New Welsh Government rail map raises campaigners’ hope for a north-south railway
A new map published by the Welsh Government has raised campaigners’ hopes for a new north-south railway line.
The map published this month showed existing lines and also a green arrow pointing down from Bangor towards the south of Wales.
A second map (below) showing the entire network shows a link between Bangor, Caernarfon and Porthmadog.
The campaign group Traws Link Cymru was formed in 2013 with aim of reinstating the railway lines between Aberystwyth and Carmarthen, and Afon Wen to Bangor, both of which were closed to passengers under the 1960s Beeching Cuts.
They have interpreted the new maps as a sign that the Afon Wen to Bangor part of the route, at least, may now be under serious consideration as part of the so-called North Wales Metro.
Civil engineer Bob Saxby from Traws Link Cymru told Golwg 360 he did not see any problem with the connection between Bangor and Afon Wen reopening.
“I can’t see any major problems with using the old trackbed through to Afonwen, much of which still exists,” he said.
“In the few places where new roads have trespassed on the line, new bridges would need to be built and possibly some sections of the road realigned, as has been done elsewhere,” he said.
“The tunnel under Castle Square in Caernarfon would need to be converted back from road to rail use but has very little traffic and would be even less needed as a road when the Caernarfon Bypass open.
“There is room for a railway to go between Morrison car park and the council car park under the car park behind Asda, to a station very close to the walled town and bus station.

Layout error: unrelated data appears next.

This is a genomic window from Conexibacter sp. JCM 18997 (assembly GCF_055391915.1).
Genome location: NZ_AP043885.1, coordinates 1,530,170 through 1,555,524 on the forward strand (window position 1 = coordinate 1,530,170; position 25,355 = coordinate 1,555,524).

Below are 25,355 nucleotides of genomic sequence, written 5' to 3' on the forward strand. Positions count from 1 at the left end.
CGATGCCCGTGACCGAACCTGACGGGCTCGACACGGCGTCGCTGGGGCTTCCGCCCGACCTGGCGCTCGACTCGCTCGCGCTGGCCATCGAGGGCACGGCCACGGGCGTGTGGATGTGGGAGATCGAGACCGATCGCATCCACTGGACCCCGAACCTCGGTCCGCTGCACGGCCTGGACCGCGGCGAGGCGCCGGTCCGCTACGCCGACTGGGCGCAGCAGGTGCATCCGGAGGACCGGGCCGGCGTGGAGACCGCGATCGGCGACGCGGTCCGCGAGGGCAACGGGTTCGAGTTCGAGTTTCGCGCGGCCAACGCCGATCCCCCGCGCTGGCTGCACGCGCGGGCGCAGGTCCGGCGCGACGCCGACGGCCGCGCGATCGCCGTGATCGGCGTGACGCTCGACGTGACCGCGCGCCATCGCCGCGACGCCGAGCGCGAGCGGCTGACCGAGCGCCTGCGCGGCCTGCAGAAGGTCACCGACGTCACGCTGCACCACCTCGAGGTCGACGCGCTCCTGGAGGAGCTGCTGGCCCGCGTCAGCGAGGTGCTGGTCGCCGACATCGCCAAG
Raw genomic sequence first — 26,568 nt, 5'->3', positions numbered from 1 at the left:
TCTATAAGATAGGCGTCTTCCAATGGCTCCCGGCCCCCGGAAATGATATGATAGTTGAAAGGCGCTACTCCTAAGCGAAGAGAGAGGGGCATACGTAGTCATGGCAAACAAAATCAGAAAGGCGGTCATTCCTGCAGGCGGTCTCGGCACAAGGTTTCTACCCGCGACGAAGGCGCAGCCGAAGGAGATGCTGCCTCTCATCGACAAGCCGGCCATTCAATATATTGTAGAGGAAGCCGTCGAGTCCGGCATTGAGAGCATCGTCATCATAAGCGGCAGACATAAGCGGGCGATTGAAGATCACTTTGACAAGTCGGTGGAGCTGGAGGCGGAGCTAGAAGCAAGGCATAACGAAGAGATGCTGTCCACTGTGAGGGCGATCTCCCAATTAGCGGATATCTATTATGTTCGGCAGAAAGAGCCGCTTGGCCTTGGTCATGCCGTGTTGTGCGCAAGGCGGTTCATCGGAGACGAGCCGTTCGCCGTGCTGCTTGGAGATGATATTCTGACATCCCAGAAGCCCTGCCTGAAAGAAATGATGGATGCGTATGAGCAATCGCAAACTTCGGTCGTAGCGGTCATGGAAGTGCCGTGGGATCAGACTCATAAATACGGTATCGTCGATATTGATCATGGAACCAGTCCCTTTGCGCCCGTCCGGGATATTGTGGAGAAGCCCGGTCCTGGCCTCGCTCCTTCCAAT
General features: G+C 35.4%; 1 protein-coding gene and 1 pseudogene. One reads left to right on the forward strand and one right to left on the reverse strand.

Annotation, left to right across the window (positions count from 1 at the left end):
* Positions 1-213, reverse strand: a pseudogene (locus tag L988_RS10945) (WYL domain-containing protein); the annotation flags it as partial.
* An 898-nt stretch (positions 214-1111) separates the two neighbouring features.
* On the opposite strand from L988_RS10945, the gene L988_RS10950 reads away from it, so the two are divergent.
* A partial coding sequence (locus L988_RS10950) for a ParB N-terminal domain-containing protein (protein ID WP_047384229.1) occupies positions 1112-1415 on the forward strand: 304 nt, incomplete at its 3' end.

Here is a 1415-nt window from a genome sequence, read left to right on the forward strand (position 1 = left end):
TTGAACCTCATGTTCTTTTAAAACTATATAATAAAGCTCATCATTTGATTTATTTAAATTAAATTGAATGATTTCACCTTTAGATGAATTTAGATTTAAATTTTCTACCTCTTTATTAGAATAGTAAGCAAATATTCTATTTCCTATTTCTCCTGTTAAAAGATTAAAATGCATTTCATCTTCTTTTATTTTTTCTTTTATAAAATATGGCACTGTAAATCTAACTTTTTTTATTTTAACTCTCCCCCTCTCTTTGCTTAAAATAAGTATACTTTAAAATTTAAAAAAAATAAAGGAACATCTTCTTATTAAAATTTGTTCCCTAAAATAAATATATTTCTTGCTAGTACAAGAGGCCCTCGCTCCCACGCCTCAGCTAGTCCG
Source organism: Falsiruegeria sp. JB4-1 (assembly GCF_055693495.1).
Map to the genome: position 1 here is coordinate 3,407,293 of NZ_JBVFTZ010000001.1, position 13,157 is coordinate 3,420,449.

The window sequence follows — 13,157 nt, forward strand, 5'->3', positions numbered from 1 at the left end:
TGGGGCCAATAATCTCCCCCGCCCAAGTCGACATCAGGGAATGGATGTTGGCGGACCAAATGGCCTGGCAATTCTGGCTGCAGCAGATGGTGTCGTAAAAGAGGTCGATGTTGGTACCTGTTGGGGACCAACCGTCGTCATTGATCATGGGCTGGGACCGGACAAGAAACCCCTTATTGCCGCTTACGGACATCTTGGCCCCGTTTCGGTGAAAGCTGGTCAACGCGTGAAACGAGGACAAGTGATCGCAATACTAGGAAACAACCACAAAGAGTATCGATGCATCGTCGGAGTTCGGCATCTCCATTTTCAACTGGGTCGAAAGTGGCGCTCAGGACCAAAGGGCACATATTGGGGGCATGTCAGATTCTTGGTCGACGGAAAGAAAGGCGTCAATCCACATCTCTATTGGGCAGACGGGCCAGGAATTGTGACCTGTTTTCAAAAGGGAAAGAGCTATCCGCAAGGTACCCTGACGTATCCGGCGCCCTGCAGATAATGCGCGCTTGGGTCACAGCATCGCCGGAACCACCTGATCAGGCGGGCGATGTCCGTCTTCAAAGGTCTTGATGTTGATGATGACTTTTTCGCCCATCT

“As well as encouraging visitors to come here by train, taking the pressure of the A55 as well as local roads and car parks, a railway would enable local people to get jobs along the north of Wales coast rather than having to move to away to find work. ”
These new images are said to show transport priorities up until 2029.
The maps were released as Deputy Minister for Climate Change Lee Waters visited Wrexham General Station to see the work that is taking place on the metro scheme.
He said that while these maps were not the “final picture” it showed the direction of travel.
The Deputy Minister said: “In North Wales, we have put in place the foundations for transformative rail and bus services and active travel.
“Alongside reducing rural isolation and opening-up job, business and leisure opportunities across north Wales, these plans will also play a vital part in developing the region’s wider economy.
“Our transport network will change the way we travel by creating modern, sustainable bus, rail and cycling and walking networks, creating a range of work and leisure opportunities while reducing the environmental impact.
“They also will play a critical role in delivering the priorities and objectives of our ambitious new transport strategy, Y Llwybr Newydd and helping us meet our target of 45% of journeys being made by public transport or active travel by 2040, helping to reduce road congestion, carbon emissions and air pollution.
“People right across Wales can soon expect a network of routes and interchanges that offer faster, more frequent and reliable services on more comfortable, accessible, and greener vehicles.
“However, we cannot achieve our shared ambitions to address climate change without the UK Government’s support to deliver these programmes where passengers are heavily dependent on enhancements on Network Rail’s infrastructure.”
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